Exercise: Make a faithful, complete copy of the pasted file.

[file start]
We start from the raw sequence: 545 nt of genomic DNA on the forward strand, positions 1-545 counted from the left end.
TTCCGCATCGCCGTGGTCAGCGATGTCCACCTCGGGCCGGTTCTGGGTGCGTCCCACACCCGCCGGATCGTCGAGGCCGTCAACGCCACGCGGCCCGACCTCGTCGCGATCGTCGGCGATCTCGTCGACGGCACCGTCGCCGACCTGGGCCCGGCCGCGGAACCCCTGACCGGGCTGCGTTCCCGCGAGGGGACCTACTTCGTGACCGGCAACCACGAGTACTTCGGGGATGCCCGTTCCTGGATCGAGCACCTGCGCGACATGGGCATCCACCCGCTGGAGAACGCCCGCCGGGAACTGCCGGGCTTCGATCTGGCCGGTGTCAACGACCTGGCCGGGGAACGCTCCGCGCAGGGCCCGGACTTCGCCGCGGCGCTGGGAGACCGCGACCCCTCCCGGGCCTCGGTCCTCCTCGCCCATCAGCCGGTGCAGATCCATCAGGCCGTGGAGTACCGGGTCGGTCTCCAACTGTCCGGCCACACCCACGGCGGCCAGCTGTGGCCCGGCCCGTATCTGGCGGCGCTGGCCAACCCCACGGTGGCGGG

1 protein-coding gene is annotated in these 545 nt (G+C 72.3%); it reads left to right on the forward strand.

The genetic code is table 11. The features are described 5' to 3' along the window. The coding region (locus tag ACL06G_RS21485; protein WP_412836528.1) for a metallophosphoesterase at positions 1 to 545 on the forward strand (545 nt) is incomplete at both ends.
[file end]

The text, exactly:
We start from the raw sequence: 545 nt of genomic DNA on the forward strand, positions 1-545 counted from the left end.
TTCCGCATCGCCGTGGTCAGCGATGTCCACCTCGGGCCGGTTCTGGGTGCGTCCCACACCCGCCGGATCGTCGAGGCCGTCAACGCCACGCGGCCCGACCTCGTCGCGATCGTCGGCGATCTCGTCGACGGCACCGTCGCCGACCTGGGCCCGGCCGCGGAACCCCTGACCGGGCTGCGTTCCCGCGAGGGGACCTACTTCGTGACCGGCAACCACGAGTACTTCGGGGATGCCCGTTCCTGGATCGAGCACCTGCGCGACATGGGCATCCACCCGCTGGAGAACGCCCGCCGGGAACTGCCGGGCTTCGATCTGGCCGGTGTCAACGACCTGGCCGGGGAACGCTCCGCGCAGGGCCCGGACTTCGCCGCGGCGCTGGGAGACCGCGACCCCTCCCGGGCCTCGGTCCTCCTCGCCCATCAGCCGGTGCAGATCCATCAGGCCGTGGAGTACCGGGTCGGTCTCCAACTGTCCGGCCACACCCACGGCGGCCAGCTGTGGCCCGGCCCGTATCTGGCGGCGCTGGCCAACCCCACGGTGGCGGG

1 protein-coding gene is annotated in these 545 nt (G+C 72.3%); it reads left to right on the forward strand.

The genetic code is table 11. The features are described 5' to 3' along the window. The coding region (locus tag ACL06G_RS21485; protein WP_412836528.1) for a metallophosphoesterase at positions 1 to 545 on the forward strand (545 nt) is incomplete at both ends.